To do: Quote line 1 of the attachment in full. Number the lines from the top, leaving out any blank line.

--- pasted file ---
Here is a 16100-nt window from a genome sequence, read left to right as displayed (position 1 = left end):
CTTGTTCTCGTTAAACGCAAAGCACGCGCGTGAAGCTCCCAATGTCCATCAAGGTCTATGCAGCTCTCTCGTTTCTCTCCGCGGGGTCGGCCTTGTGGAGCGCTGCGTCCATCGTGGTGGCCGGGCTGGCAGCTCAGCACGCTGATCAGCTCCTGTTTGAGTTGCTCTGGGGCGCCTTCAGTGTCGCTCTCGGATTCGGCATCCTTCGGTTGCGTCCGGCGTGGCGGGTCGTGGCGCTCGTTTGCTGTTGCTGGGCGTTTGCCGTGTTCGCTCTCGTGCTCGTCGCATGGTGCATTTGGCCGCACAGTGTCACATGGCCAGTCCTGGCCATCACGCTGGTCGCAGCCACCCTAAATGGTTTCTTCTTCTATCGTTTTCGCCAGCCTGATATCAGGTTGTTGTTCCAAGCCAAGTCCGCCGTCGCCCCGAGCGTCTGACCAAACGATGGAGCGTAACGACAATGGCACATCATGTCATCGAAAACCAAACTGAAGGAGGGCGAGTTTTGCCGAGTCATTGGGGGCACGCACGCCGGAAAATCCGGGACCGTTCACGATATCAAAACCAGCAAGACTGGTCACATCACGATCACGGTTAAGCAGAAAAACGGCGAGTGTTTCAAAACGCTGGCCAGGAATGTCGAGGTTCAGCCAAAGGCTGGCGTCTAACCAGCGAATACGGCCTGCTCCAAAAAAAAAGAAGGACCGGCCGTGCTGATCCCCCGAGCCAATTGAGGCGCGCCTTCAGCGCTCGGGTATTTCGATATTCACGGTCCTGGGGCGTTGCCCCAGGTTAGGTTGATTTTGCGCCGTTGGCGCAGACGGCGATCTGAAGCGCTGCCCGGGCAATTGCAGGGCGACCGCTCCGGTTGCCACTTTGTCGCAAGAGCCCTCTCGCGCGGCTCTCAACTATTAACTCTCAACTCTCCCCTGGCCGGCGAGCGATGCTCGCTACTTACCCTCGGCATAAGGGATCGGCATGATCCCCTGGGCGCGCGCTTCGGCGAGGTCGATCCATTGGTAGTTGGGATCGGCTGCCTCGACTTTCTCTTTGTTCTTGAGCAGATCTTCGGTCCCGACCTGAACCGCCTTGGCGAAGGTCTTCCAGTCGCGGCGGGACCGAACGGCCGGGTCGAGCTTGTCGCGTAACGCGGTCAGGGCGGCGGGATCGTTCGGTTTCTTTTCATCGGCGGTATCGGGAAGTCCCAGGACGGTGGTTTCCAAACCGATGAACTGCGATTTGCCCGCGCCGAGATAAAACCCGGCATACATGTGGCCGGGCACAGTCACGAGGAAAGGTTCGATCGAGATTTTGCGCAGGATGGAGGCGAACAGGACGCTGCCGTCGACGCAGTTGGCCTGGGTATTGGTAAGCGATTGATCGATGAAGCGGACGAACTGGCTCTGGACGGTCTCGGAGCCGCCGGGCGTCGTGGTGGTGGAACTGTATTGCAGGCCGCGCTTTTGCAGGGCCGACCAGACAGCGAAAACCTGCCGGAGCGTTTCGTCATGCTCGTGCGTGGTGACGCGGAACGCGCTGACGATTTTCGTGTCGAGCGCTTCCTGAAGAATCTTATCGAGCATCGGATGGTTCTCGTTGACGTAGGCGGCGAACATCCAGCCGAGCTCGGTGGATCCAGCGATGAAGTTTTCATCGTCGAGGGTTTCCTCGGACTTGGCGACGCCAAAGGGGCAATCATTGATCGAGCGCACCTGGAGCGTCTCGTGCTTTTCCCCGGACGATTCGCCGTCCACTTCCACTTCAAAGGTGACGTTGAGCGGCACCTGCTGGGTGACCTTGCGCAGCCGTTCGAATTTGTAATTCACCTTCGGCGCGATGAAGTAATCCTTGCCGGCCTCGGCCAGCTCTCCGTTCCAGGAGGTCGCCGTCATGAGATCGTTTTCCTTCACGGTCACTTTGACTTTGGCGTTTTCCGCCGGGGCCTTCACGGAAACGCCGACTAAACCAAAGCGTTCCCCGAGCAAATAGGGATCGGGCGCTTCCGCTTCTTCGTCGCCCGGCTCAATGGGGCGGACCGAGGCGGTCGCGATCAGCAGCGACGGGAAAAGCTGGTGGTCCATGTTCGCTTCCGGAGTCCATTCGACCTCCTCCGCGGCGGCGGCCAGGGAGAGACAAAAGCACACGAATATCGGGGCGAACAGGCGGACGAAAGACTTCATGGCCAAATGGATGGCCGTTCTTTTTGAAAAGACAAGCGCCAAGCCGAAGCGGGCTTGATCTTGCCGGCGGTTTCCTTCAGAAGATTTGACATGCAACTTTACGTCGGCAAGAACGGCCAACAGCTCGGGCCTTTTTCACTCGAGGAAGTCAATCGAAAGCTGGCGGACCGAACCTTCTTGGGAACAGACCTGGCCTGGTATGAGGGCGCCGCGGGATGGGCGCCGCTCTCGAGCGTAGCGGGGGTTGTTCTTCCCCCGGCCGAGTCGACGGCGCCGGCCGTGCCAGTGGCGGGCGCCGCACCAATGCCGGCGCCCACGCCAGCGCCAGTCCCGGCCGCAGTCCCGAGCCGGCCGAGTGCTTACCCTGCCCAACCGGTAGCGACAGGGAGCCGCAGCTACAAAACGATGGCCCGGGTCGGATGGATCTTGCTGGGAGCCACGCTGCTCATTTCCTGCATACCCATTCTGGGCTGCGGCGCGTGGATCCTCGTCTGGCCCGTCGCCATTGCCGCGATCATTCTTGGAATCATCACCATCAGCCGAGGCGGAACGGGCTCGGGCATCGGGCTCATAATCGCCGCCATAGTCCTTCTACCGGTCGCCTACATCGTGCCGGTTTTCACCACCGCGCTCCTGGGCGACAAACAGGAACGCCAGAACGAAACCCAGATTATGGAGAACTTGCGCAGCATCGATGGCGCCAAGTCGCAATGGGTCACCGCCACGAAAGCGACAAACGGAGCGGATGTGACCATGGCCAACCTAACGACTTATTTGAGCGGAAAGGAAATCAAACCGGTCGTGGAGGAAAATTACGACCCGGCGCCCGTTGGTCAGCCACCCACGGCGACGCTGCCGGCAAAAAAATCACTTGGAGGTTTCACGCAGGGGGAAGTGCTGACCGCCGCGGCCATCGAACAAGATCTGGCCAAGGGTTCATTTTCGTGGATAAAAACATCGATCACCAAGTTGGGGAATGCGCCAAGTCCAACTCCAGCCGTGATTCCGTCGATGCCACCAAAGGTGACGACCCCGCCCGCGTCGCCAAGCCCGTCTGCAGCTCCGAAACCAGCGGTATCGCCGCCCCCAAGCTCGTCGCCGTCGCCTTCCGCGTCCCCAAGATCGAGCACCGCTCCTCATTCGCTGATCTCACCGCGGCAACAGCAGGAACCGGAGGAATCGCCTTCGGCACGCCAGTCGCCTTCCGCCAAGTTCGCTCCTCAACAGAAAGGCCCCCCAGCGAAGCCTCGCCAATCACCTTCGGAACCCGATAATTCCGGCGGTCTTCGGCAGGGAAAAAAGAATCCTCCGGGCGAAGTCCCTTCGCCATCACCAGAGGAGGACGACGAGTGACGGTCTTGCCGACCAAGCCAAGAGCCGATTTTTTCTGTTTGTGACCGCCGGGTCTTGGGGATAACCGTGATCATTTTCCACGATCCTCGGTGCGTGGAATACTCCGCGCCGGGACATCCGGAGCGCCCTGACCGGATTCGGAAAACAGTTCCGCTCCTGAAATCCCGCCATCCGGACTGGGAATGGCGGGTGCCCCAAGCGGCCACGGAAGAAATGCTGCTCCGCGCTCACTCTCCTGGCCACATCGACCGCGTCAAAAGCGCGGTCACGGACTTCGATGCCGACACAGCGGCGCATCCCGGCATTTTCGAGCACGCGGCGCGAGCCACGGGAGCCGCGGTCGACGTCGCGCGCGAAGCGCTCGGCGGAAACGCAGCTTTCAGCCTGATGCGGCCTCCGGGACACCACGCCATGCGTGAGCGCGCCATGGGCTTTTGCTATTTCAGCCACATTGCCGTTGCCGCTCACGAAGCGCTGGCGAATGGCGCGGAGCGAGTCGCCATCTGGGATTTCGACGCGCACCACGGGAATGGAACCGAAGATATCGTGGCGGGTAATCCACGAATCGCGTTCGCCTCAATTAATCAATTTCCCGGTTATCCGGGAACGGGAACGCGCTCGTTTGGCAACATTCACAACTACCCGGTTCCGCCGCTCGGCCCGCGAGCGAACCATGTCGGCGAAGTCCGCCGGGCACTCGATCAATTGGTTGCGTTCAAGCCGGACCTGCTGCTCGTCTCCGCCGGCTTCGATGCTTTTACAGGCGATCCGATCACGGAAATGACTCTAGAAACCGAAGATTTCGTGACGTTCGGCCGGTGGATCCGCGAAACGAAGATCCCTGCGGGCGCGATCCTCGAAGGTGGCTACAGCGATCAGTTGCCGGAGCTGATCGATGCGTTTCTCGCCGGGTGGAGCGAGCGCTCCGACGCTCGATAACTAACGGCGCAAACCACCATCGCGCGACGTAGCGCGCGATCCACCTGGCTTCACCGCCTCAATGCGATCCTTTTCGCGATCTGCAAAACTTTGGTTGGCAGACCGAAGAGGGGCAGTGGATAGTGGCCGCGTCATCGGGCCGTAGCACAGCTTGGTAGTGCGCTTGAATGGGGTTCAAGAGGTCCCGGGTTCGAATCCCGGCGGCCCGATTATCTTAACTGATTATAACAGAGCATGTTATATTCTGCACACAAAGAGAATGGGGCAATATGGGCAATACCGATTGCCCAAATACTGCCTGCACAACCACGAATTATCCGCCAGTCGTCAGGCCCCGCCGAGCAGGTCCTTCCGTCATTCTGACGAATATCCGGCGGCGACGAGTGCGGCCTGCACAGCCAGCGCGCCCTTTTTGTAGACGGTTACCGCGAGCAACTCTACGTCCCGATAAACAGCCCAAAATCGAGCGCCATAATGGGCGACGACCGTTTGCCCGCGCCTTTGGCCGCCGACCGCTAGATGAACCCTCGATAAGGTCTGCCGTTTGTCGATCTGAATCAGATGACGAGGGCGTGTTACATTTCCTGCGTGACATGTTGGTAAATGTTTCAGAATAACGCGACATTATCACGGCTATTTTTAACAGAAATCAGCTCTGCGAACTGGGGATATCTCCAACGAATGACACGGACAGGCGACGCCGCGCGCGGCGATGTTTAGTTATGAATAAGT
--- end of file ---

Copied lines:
Here is a 16100-nt window from a genome sequence, read left to right as displayed (position 1 = left end):